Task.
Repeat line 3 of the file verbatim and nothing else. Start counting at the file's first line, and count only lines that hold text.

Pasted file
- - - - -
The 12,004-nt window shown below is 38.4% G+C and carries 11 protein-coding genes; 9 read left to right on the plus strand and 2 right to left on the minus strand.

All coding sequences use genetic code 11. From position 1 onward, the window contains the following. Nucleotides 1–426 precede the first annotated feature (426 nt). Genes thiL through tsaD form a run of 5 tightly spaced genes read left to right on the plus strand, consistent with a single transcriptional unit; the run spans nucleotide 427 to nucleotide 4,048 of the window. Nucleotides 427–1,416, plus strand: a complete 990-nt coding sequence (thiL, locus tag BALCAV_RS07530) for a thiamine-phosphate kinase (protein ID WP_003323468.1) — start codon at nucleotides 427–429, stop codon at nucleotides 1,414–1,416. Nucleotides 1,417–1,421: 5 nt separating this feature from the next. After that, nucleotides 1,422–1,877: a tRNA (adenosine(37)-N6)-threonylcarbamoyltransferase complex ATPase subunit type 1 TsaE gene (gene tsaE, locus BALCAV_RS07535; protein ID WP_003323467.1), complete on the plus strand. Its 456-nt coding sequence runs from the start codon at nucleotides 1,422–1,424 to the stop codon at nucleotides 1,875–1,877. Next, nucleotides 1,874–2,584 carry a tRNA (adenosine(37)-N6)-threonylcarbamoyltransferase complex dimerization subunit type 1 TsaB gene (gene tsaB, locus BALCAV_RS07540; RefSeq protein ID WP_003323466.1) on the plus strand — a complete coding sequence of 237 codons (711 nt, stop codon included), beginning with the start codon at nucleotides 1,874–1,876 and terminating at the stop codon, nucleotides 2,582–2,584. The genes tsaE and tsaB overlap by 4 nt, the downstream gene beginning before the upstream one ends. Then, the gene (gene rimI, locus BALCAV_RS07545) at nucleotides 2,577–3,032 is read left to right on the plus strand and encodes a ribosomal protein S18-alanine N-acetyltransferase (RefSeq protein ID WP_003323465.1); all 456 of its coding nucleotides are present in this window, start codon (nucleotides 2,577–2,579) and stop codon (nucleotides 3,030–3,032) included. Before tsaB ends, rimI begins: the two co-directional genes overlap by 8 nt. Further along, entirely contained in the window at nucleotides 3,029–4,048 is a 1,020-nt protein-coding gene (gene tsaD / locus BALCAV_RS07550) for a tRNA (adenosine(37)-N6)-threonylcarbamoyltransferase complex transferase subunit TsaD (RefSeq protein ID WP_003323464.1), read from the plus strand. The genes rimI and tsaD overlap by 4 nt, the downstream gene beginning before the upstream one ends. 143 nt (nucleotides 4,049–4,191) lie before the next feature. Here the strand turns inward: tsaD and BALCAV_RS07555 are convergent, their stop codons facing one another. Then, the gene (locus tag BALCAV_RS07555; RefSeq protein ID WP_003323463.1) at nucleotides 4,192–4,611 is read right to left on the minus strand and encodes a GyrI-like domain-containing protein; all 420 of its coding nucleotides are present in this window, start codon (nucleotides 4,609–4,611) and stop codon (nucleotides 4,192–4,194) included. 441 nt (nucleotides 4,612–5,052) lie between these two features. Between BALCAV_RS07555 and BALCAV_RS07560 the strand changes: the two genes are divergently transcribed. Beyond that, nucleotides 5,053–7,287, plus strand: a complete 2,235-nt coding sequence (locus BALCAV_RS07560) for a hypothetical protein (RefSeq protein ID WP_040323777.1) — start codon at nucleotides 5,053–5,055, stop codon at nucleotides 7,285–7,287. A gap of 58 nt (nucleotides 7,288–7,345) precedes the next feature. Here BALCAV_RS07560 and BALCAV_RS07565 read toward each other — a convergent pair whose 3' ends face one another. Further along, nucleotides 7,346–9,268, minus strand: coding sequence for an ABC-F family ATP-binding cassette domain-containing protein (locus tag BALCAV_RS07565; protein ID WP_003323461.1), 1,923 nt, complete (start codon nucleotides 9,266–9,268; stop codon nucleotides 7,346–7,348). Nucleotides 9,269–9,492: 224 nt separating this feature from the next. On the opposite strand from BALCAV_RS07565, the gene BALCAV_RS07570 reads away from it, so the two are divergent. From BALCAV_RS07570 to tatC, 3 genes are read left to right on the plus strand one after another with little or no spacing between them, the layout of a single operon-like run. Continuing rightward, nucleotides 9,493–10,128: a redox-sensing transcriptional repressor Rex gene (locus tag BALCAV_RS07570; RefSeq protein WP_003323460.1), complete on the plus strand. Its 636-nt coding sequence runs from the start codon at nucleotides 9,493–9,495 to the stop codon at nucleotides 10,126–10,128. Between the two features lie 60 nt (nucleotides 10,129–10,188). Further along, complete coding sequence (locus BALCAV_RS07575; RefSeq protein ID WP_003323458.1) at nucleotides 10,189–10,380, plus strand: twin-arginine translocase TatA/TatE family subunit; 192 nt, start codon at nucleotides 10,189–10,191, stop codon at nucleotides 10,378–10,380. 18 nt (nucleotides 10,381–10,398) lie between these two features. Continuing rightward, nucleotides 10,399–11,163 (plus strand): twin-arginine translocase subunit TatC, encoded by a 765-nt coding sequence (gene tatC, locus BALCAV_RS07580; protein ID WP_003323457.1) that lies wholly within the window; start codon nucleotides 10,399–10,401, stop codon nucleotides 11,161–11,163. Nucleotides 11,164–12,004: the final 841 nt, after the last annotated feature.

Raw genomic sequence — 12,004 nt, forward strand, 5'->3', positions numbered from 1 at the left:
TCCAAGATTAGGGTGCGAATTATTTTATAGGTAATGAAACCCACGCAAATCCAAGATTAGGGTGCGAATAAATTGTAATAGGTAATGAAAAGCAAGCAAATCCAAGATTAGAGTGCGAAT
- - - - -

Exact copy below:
Raw genomic sequence — 12,004 nt, forward strand, 5'->3', positions numbered from 1 at the left: